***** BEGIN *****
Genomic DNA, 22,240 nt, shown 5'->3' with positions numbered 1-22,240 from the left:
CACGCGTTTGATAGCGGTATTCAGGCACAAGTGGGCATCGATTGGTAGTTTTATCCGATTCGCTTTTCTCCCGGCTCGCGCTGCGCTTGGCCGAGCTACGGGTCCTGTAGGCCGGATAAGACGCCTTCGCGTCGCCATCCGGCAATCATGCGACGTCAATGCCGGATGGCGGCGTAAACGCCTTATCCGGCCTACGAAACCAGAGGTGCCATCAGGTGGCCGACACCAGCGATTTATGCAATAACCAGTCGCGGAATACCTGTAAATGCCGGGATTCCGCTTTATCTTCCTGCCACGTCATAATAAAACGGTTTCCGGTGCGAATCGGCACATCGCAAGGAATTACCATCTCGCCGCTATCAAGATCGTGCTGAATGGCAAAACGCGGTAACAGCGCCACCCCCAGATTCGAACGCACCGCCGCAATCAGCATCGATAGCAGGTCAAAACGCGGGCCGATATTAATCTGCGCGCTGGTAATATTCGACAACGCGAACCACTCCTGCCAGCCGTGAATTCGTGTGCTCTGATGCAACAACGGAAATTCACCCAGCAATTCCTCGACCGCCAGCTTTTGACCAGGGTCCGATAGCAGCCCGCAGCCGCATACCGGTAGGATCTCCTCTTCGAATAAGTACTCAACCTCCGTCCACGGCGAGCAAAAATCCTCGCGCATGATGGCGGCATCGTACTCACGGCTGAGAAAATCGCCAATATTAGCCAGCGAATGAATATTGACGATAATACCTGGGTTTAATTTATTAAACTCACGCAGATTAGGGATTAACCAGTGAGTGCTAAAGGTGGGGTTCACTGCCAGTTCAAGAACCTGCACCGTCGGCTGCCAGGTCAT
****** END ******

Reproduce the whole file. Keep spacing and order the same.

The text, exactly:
Genomic DNA, 22,240 nt, shown 5'->3' with positions numbered 1-22,240 from the left:
CACGCGTTTGATAGCGGTATTCAGGCACAAGTGGGCATCGATTGGTAGTTTTATCCGATTCGCTTTTCTCCCGGCTCGCGCTGCGCTTGGCCGAGCTACGGGTCCTGTAGGCCGGATAAGACGCCTTCGCGTCGCCATCCGGCAATCATGCGACGTCAATGCCGGATGGCGGCGTAAACGCCTTATCCGGCCTACGAAACCAGAGGTGCCATCAGGTGGCCGACACCAGCGATTTATGCAATAACCAGTCGCGGAATACCTGTAAATGCCGGGATTCCGCTTTATCTTCCTGCCACGTCATAATAAAACGGTTTCCGGTGCGAATCGGCACATCGCAAGGAATTACCATCTCGCCGCTATCAAGATCGTGCTGAATGGCAAAACGCGGTAACAGCGCCACCCCCAGATTCGAACGCACCGCCGCAATCAGCATCGATAGCAGGTCAAAACGCGGGCCGATATTAATCTGCGCGCTGGTAATATTCGACAACGCGAACCACTCCTGCCAGCCGTGAATTCGTGTGCTCTGATGCAACAACGGAAATTCACCCAGCAATTCCTCGACCGCCAGCTTTTGACCAGGGTCCGATAGCAGCCCGCAGCCGCATACCGGTAGGATCTCCTCTTCGAATAAGTACTCAACCTCCGTCCACGGCGAGCAAAAATCCTCGCGCATGATGGCGGCATCGTACTCACGGCTGAGAAAATCGCCAATATTAGCCAGCGAATGAATATTGACGATAATACCTGGGTTTAATTTATTAAACTCACGCAGATTAGGGATTAACCAGTGAGTGCTAAAGGTGGGGTTCACTGCCAGTTCAAGAACCTGCACCGTCGGCTGCCAGGTCAT